Forget Lean In.

Sheryl Sandberg’s 2013 book Lean In: Women, Work, and the Will to Lead never sat well with me. Sure it was a massive best seller. And at the time, Sandberg was the most admired and most famous woman in tech, and one of the most powerful in American business. Back then, Facebook was well loved and Lean In became a bit of a manifesto for working women.

In Lean In, Sandberg suggests (among other things) that women are leaving the traditional workforce to have children too soon, that female leaders need to simply be more confident, and women should help each other succeed. Lean In circles became a thing. And it felt, to me, like a whole generation of new graduates were being brainwashed into thinking that the problem with inequality had nothing to do with men. Worse, the message of Lean In seemed to be that women needed to act more like men to get ahead.

I had just had my second child and speaking out against the Lean In phenomenon while working for myself didn’t feel right. Having long left the corporate world (was I ever really properly in it?!), I knew I wasn’t Sandberg’s intended audience. But my gut told me Lean In was flat out wrong.

Sandberg’s belief that most companies are benevolent and that the world was meritocratic didn’t align with the world as I knew it. And the message that that women and their self-doubt was the real problem? B*#%sh$@. I’ve always thought that the real problem was the bro-culture. Over-confident, shamelessly self-promoting bro-culture — which led to catastrophic problems at Enron and led to the financial crisis of 2008. And to the withdrawn IPO of WeWork.

And what about women’s strengths? Our ability to connect with people. Our preference (whether natural or nurtured) for consensus building. Our instinct for taking responsibility. Couldn’t our strengths be harnessed to help us all get ahead, without losing ourselves? What about discussing how insecure men are intimidated by smart women (and the side effects of that cultural problem)?

Or as Tina Brown wrote in the NYTimes, “Salvation doesn’t lie in pursuing traditional male paths of ejaculatory self-elevation. In drawing on women’s wisdom without apology and pushing that wisdom forward into positions of power, we can soothe our world and, maybe, even save it.”

Sure Lean In had some insights — I’m not arguing that it didn’t. Yes, women should advocate for themselves (at work and at home). Yes, women should champion their own projects and ideas. Yes, women should negotiate for better salaries and benefits — and do so unapologetically. And yes, for certain women in certain corporate cultures, I’m sure Lean In is inspiring and effective.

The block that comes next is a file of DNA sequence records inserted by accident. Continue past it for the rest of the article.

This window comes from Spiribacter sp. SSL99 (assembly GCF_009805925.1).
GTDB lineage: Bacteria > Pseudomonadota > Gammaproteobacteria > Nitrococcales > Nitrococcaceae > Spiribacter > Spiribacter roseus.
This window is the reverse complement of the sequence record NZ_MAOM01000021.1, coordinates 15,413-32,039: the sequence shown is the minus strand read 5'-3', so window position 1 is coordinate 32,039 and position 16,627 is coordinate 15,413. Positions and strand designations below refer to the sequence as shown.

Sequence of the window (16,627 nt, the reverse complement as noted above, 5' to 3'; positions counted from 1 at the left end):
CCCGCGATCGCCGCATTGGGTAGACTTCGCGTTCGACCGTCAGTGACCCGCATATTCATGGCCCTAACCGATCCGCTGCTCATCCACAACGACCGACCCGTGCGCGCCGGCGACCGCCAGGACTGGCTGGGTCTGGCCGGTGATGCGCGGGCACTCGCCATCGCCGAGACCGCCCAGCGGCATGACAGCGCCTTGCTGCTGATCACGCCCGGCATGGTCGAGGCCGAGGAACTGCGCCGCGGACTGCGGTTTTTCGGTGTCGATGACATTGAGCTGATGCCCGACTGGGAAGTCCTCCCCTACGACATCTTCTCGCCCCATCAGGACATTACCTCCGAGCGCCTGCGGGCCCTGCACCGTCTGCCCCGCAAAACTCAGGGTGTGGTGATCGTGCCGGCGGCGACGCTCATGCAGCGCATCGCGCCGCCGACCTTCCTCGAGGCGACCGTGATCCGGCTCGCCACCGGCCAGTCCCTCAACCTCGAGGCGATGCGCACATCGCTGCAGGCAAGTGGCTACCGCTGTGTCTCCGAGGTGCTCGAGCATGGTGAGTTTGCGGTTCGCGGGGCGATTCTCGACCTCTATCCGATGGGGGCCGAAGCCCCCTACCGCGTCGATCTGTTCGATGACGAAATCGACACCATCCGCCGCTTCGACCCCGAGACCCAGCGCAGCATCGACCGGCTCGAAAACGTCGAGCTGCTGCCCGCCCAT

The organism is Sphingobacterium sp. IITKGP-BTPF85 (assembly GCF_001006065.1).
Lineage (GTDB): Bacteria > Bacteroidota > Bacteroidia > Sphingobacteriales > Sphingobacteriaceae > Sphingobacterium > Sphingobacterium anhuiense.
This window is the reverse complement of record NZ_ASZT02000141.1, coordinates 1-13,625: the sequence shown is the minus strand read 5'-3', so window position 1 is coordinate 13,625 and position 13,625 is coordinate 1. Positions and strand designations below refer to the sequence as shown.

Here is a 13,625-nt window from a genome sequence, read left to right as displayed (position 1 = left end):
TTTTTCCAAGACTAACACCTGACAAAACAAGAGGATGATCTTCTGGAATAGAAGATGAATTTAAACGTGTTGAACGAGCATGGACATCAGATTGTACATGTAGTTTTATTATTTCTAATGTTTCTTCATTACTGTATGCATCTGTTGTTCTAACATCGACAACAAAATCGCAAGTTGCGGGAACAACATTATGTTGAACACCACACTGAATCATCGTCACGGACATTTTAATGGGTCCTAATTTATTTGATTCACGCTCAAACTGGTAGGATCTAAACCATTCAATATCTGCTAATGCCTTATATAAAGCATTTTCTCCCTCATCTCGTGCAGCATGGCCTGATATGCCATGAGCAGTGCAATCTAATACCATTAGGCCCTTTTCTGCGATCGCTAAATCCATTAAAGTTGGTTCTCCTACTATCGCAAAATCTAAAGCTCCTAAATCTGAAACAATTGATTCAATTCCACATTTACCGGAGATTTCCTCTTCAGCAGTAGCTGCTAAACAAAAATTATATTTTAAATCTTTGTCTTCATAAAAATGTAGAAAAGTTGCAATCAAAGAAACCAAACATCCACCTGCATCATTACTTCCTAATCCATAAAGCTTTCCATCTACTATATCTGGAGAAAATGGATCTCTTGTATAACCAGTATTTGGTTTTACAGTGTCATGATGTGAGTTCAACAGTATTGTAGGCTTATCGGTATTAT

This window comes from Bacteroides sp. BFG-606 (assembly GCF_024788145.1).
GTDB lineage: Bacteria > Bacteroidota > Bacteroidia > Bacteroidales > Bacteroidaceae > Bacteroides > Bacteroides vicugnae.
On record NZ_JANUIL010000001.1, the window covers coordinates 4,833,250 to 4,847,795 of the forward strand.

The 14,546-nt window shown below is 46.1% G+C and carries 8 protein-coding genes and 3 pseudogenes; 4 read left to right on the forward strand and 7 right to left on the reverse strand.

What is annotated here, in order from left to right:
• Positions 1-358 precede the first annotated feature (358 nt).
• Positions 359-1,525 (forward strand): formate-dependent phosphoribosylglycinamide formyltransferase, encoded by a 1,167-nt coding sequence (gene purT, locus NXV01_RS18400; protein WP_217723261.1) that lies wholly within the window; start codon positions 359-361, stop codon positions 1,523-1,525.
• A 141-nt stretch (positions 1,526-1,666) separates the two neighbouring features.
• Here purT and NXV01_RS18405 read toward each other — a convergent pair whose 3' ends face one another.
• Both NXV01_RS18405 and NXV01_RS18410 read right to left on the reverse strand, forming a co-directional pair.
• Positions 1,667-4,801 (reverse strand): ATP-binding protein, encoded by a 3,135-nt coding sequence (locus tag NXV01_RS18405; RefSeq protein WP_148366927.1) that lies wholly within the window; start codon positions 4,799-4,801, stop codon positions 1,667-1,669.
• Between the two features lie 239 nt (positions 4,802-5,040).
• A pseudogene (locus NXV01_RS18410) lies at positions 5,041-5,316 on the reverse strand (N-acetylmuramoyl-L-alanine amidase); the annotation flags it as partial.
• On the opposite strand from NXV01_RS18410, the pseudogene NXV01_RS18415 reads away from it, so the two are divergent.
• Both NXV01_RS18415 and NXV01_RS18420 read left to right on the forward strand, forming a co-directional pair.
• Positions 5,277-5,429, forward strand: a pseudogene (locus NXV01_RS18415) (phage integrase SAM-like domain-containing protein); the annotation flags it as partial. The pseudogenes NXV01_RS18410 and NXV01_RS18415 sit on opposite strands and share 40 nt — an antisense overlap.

But on a whole, it’s a load of crap. It doesn’t work for single mothers, as the premise of Lean In requires supportive, high-earning husbands. It doesn’t work for women of color, who face additional hurdles / challenges. It doesn’t make space for women who have interests outside of work and kids. Even former fan girls have been abandoning the movement and some scientists have started to argue that Leaning In leads to dsyfunctional leadership.

In fact, one of the main findings of the 2018 Women in the Workplace study, produced by McKinsey & Co. and, was that Leaning In is not the problem. Women had already been leaning in! Women have made clear their desire to advance in the workplace and to achieve gender equality.

It is up to companies to step up.

In the meantime, I’m grateful that Melinda Gates is pouring her time and energy into women’s equality via Equality Can’t Wait (not to mention investing $1 Billion in solving this issue). And until we get to gender equality (both in and out of the workplace), project-based work is a viable alternative for women who want a meaningful, challenging career but also want more out of life. In the long-term, I believe project-based work will continue to be a path to career success and work-life fit, even after companies implement changes to advance more women.

Maybe I’m just being naive, but I’m feeling confident that I’ll see gender equality in my lifetime. After all, the Women in the Workplace report (and many other reports) have clearly presented the business case for diversity. Having women leaders is good for business, good for the economic bottom line.

So throw Lean In out the window. Find your strength. Carve your own path to a fulfilling and successful career.

And let me know what you think we can (and should) be doing today to solve the problem Lean In intended to solve — gender equality in the workplace.

Yolanda Lau is an experienced entrepreneurship consultant, advisor, and Forbes Contributor. She is also an educator, speaker, writer, and non-profit fundraiser.

Since 2010, she has been focused on preparing knowledge workers, educators, and students for the future of work.

Learn more about Yolanda here.

Work/Life Balance is a Myth. Aim for Work-Life Fit.